a2) For R Roch, and Read Lanc, see under rag-.

a2) Worsley Lanc PNLanc p40, JEPNS17 p34 wor- + -cę̄d- [+ Old English lēah] or else -celli: see G P Cubbin in StCelt16/17 (1972-3), pp175-82 [but D Mills Place-Names of Lancashire (1976), p152, favours an OE personal name Weorc-].

b1) Bathgate WLo CPNSpp381-2, PNWLo pp80-1 *baɣeδ- + -cę̄d-; perhaps a compound appellative.

b1) Clesketts, with Cleskett Beck, Cmb (Farlam) PNCmb pp9 and 84 clas-, which see, or *clę̄ss-, glās- or *glẹs- + -cę̄d-.

b1) Culcheth Lanc PNLanc p97, JEPNS17 P55 cṻl- + -cę̄d, which see, and LHEB §15, pp302-3, §23.2, pp321-1, and §§136-7, pp554-7, and Cubbin op. cit.

b1) Culgaith Cmb PNCmb p184 cṻl- + -cę̄d; cf Culcheth.

b1) Glascaith Cmb (Askerton or Kingwater) Lan Cart 153 glās- + -cę̄d-; see J Todd in TCWAAS3.5 (2005), p93.

b1) Glaskeith Cmb (lost: not the same place as Glascaith above, see Todd loc. cit.) Lan Cart glās-. + -cę̄d

b1) Pencaitland, with lost Penkaet nearby, ELo CPNS p355 pen[n]- + -cę̄d- + -lann; note that coedlann is a compound appellative in Middle – Modern Welsh meaning ‘a copse’ or ‘an orchard’ (cf Ketland, (c1) below), and this might be involved in this place-name, perhaps (as Watson implies, CPNS loc. cit.) a monastic possession. However, Penkaet may well have been the primary name, and that too may have been a compound appellative. If so, the cę̄d was probably the tract of woodland implied by the Barony of Keith (see above), Penkaet indicating either that this was a ‘boundary wood’ (see Gelling, quoted under Penketh below) between (what later became) East and Mid-Lothian, or referring to a location at the ‘head’ (end of a projecting angle in the boundary) of that wood (see pen[n]); see also Dalkeith under (c2) below.

b1) Penketh Lanc PNLanc p106, JEPNS17 p59 pen[n]- + -cę̄d-: note Gelling’s observation, LPN p211, ‘pen-coed seems frequent enough to suggest a compound appellative in toponymy, perhaps a “boundary wood”’.

b1) Winckley Lanc (Mitton) PNLanc p141 (note that Ekwall spells it Winkley here, but Winckley elsewhere in the book) wïn- + -cę̄d [+ Old English –lēah]: see Cubbin op. cit., p181; or else -celli.

b1) Kincaid Stg pen[n]-, replaced by early Gaelic cenn- + -cę̄d: cf Penketh above: it is interesting that neighbouring landholdings are named Kinkell (Gaelic ceann na coille, cf CPNS p397) and Woodhead, essentially the ‘same’ name in three languages (P Kincaid pers. comm.).

b1) Quinquaythil Cmb (Walton, ? = Nickies Hill) Lan Cart 224 and 259-63: the first element is obscure, perhaps Middle Irish/early Gaelic cenn- replacing pen[n]- as in Kincaid above, or *cejn- (see *ceμ-), but a personal name Gwengad may be involved [+ Old English –hyll], see cum[b], and also Cumquethil under (c2) below.

b1) Towcett Wml (Newby) PNWml2 p146 *tṻβ- or tul- + -cę̄d, see both of these.

b1) Tulketh Lanc (Ashton by Preston) PNLanc p146, JEPNS17 pp83-4 *tul- + -cę̄d, which see, and see Cubbin op. cit.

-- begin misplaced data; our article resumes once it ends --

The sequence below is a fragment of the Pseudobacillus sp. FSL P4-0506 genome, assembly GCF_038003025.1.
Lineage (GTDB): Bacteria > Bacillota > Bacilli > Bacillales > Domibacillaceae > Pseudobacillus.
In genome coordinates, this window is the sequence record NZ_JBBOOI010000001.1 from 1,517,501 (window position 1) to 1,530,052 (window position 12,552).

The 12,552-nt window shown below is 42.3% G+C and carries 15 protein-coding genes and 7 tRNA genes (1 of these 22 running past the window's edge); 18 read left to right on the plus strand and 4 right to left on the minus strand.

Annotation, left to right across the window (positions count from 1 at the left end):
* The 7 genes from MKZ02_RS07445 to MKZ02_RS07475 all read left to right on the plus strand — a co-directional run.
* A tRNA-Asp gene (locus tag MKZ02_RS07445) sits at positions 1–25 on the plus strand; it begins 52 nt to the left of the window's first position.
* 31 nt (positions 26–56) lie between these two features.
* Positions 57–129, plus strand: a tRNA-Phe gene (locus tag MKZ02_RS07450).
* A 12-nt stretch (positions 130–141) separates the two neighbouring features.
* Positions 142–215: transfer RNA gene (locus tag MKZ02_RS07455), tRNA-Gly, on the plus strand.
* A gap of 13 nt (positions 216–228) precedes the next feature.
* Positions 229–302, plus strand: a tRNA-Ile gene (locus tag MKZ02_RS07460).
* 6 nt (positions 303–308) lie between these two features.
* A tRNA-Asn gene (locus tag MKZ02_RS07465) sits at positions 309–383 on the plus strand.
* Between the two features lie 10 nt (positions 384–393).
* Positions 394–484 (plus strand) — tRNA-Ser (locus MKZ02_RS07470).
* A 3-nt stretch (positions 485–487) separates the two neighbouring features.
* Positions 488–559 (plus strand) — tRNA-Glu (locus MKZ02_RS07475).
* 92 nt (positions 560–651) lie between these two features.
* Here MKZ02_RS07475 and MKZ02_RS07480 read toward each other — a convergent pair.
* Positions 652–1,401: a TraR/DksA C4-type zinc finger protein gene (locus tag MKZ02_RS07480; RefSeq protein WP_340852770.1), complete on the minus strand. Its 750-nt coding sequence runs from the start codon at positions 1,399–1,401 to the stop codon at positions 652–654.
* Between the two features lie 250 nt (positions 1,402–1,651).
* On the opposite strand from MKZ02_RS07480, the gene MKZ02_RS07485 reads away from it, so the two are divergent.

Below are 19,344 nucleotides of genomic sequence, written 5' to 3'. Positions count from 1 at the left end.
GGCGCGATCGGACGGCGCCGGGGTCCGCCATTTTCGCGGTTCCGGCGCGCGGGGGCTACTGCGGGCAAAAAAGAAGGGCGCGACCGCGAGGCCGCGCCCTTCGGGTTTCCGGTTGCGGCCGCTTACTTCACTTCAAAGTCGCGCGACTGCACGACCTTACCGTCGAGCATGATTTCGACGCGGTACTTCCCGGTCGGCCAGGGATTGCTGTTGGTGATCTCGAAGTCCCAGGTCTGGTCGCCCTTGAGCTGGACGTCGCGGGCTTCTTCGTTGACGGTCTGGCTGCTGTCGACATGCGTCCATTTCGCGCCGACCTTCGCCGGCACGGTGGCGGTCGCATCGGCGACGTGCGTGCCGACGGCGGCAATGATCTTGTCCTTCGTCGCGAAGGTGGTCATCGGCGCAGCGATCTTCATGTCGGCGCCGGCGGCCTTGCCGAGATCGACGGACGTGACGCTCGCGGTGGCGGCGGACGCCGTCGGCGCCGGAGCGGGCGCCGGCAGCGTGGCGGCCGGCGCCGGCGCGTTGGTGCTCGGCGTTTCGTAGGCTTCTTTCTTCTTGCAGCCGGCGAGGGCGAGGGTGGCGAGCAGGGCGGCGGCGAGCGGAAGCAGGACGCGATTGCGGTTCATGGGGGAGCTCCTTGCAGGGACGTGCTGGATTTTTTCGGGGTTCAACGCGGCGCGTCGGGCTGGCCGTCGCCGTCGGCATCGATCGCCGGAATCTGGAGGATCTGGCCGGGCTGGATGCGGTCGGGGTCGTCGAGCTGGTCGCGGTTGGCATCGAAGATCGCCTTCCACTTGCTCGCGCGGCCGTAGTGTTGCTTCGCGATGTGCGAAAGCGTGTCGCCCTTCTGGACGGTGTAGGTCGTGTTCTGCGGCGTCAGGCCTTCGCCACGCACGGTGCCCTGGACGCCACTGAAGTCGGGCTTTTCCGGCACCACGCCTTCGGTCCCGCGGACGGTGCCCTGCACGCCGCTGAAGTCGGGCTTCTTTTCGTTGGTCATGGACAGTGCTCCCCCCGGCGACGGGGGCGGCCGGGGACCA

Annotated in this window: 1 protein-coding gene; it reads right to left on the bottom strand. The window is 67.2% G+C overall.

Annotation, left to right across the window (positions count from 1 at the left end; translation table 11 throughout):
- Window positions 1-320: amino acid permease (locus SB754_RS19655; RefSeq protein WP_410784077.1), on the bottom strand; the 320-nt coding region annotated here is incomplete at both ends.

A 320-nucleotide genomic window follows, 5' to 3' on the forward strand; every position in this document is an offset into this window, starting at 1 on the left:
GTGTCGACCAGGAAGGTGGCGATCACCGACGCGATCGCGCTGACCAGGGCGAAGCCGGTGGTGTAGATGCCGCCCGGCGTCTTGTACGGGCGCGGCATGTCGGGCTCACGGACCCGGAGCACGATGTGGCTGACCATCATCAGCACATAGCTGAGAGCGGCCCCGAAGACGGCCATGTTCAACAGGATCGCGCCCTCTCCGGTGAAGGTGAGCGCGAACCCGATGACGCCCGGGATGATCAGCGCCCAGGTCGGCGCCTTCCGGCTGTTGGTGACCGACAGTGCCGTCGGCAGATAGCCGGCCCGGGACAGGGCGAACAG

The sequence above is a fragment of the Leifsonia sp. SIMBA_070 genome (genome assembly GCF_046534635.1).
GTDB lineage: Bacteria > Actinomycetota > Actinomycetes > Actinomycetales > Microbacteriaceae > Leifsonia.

b2) Cathcart Rnf CPNS pp366-7 cę̄d- + river-name Cart, see *carr; see also cajr (b2).

c1) If Pencaitland, discussed above under (b1), involves an appellative -*:d-lann, it belongs here with:

c1) Ketland Wml (Warcop) PNWml2 p85 ?cę̄d- + -lann, but the documentation is very late and inconsistent.

c2) Alkincotes Lanc (Colne) PNLanc p87 *al- or + alt- ? + -tan- + -ï[r]-, which see + -cę̄d- [+ Old English cot[e] ‘a cottage’ replacing -cę̄d- + later plural -s]; see Breeze, CVEP pp218-19. If correct, Old English -cot[e] implies that the Brittonic form had developed a rounded vowel, coid, so not before the early 8th century (see LHEB §27(3), pp328-30, and James in O Padel and D Parsons eds A Commodity of Good names (2008) at p199); or else alt- + -īn.

c2) Carrycoats Ntb (Throckington) PNNtb p40 ?cajr- + -ï[r]- + -cę̄d- [+ Old English cot[e] ‘a cottage’ + later plural -s], but see also *carr; again, if Old English  cot[e] has replaced -cę̄d, this is a post-7th century development.

c2) Coitquoit Pbl (unlocated) ? perhaps *cnuc[h]- + -cę̄d, cf Knockcoid below.

c2) Cumquethil Cmb (unlocated) Lan Cart 260 cumb- + -cę̄d- [+ OE –hyll]: this might be the same as Quinquaythil under (b1) above.

c2) Dalkeith MLo CPNS p382 *dǭl- + -cę̄d-; absence of lenition here is probably due to the influence of the neighbouring Barony of Keith (see above, (a1), and Pencaitland under (b1)); this tract of woodland may well have extended as far west as the R South Esk.

c2) Dankeith Ayrs (Symington) Taylor 2011 p87 + *dǭl- + -cę̄d: identical in origin to Dalkeith.

c2) Dinckley Lanc PNLanc p70, JEPNS17 p45 dīn- + -cę̄d- [+OE –lēah], see Cubbin op. cit. at p178, also celli.

c2) Inchkeith Bwk (Lauder) CPNS p382 ïnïs- + -cę̄d.

c2) Knockcoid Wig (Kirkcolm) CPNS p381 (mislocated in Kcb), PNRGLV p93 *cnuc[h]- + -cę̄d-; again,  coid implies a rounded vowel when it was adopted by Gaelic speakers, which is unsurprising here; see above under Alkincotes.

c2) Knockycoid Ayrs (West Linton) *cnuc[h]- + -ï[r]- + -cę̄d; cf Knockcoid above.

c2) Lanrequeitheil Cmb (Burtholme) PNCmb p72, Lan Cart 149: ?lanerc- + -cę̄d, or else + personal (saint’s?) name Jǖδhael, see jǖδ.